One would think that after the near unanimous condemnation of the acts of the three musketeers, and their own tacit admission of guilt by all apologising within 24 hours of the furore- we could all call this a day and move on.
But Charter House mouthpiece Georege Quaye, after listening to the Jay Foley portion of the tape, declared that people were wrong to criticise Jay Foley, as he found nothing wrong with it.
On Facebook Wednesday, he wrote that he thought the criticism leveled at the Live Fm presenter was totally unfair, calling for people to lay off Foley.
GhanaCelebrities.Com editor Chris-Vincent Agyapong Febiri, who was one of those who hit hardest at the three for making fun of a burgeoning asset for Ghana, responded on Facebook with a typical hard hitting riposte.
According to Chris, George’s response doesn’t take into account the shame children can feel upon being ridiculed. He mentioned it was also a little preposterous to be making a case for Jay Foley, when he has realised his fault and apologised for it—presumably to lay the entire issue to rest.
Seems we aren’t done with this ‘controversy’ after all…
Read Chris-Vincent’s Facebook post in response to George Quaye below…
So George Quaye of Charter House says, Jay Foley did not do anything bad or wrong and everyone is perhaps stupid to be trolling him—that he did not mock Abraham Attah in anyway.
This is what he just wrote;
“I just listened to the Jay Foley audio and frankly I’m very disappointed that people came so hard at him for that comment. Really???? What on earth did he say wrong? Or could it be most of the people that commented and insulted hadn’t listened to the tape? I’m yet to hear that of Lexis Bill…but seriously let’s give Jay Foley some air to breath. Dude said nothing that should merit all the crap that’s been thrown at him. Totally unfair. Really????????? Smh.”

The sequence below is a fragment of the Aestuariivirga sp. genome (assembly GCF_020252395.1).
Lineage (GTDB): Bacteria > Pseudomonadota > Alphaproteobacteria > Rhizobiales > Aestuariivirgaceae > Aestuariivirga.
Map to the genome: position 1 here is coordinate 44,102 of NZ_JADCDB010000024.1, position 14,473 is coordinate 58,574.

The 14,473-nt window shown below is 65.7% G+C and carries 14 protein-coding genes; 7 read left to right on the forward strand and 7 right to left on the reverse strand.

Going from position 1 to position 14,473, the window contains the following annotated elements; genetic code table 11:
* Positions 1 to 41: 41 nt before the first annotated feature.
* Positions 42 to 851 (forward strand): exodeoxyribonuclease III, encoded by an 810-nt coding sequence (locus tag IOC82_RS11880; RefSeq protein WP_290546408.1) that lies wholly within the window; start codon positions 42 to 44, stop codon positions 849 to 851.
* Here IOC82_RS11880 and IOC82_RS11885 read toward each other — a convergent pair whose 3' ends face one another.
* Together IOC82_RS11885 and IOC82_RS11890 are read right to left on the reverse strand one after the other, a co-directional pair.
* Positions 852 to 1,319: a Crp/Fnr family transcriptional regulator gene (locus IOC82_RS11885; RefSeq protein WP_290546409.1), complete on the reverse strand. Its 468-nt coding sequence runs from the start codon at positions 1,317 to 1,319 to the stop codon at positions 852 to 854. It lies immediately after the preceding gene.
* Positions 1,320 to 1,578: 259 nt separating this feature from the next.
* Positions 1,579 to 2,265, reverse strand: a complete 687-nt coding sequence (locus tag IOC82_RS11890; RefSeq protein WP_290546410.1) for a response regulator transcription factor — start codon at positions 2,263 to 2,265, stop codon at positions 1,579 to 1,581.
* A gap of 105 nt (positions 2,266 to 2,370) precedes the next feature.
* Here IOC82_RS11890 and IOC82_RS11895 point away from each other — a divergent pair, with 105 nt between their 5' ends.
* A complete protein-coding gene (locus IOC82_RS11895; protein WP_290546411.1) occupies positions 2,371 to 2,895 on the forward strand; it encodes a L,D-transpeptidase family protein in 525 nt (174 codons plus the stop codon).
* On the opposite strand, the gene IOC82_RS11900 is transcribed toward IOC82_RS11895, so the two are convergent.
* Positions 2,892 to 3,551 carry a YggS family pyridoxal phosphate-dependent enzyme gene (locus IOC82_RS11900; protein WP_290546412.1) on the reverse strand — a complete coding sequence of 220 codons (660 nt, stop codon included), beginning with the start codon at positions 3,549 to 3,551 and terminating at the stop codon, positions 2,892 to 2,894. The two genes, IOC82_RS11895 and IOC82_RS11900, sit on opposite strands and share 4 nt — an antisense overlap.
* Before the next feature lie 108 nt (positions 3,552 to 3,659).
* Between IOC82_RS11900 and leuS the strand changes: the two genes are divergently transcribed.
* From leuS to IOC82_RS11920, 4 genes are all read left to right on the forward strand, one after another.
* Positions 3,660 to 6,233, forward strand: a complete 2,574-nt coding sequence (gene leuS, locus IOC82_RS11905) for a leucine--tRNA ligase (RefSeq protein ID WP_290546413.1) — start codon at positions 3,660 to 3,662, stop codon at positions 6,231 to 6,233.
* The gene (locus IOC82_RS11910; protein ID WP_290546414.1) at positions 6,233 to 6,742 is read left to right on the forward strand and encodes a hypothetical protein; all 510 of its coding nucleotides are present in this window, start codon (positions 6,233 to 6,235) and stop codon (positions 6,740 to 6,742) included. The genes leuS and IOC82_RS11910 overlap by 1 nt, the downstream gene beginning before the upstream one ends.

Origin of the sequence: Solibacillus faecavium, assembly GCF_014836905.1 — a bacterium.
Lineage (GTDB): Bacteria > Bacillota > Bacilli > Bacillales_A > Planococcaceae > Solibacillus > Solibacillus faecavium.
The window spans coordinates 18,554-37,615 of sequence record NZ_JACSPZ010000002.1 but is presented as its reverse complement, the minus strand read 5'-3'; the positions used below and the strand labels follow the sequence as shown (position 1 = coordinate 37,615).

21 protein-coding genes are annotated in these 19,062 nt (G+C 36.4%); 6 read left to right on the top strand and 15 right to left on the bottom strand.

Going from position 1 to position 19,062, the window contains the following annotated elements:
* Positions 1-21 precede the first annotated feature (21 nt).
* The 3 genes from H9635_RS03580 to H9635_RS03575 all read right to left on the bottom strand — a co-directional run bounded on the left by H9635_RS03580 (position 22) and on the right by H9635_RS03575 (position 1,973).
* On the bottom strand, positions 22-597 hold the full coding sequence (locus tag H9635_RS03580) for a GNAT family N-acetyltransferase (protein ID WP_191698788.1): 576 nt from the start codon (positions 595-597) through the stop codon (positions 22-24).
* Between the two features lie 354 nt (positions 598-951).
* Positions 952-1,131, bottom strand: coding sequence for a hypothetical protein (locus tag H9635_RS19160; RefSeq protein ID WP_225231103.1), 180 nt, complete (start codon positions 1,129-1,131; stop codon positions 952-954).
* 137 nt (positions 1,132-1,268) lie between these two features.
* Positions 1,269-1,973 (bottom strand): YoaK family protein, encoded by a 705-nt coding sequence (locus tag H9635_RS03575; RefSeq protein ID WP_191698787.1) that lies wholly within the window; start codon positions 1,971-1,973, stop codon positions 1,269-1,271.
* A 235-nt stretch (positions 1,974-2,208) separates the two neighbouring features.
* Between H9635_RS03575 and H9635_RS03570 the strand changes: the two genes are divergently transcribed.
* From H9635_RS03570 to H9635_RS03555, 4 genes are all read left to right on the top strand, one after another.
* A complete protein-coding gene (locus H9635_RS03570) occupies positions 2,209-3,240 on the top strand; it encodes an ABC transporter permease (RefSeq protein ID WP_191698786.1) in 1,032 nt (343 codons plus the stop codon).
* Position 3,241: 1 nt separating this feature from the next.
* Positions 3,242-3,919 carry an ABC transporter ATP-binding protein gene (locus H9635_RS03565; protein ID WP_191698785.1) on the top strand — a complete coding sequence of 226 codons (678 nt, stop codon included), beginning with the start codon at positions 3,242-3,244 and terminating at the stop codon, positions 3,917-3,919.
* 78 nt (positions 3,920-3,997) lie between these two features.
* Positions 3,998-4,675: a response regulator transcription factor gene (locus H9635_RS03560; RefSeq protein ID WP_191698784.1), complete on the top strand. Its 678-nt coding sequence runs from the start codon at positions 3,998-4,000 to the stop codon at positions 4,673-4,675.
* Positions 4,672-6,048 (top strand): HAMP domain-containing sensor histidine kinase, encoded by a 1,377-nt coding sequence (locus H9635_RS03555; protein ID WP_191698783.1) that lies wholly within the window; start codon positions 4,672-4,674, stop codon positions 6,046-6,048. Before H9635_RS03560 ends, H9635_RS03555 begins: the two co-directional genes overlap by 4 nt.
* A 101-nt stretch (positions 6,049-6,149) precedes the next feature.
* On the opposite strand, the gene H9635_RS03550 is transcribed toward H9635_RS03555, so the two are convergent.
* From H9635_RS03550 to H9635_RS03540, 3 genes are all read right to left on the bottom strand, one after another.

How many kids has George Quaye gotten? I pray one of them fumbles somewhere, somehow or has some weakness and then an adult should pick on that weakness on national radio.
If nothing at tall, an act which has somewhat compelled this young man to explain himself, his weakness, his embarrassment and state of mind to the world ought to be condemned and not be disturbingly defended.
Also, it’s just preposterous that though Jay Foley himself has come out to apologize, accepting that he was in the wrong for that needless mimicking of the boy’s weakness on radio, you sit on Facebook to claim—YEAH YEAH, he did nothing wrong. And perhaps, you also mean, he should have not even apologized.
Of course he did nothing wrong; you probable have no understanding of mocking—your kids or siblings have not been mocked before by anyone, especially an adult.
I do not only find it distasteful, but also vicious that another grown man will jump on the issue as this stage, not to take note of the fault of his shameful friends, but to DEFEND their gross disrespect and humiliation of this young man.
Pray this does not happen to any of your children—no adult should be allowed to mimic the weakness of a child.
And no adult should be allowed to create humour or whatever insane deduction from the confusion, panic, accent or fumbling of any child, let alone such an achieving young man-Abraham Attah.
Now let me educate you on the meaning of MOCKING; “to ridicule by mimicry of action or speech”
That’s exactly what your friends did! Give us a damn break…
This is what kills the self-esteem of children. This is a child, a MINOR, we are talking about and you don’t it.
When you were doing that 2 by 4 Taxi Driver, playing Aboagye, even that we respected you and did not mock you—as an adult.
Yet, in your right adult sense, you think it’s nothing for a child to be mocked by adults when they themselves know they did wrong. For nothing really bad the child did—except his accent and fumbling.
-Chris-Vincent Agyapong Febiri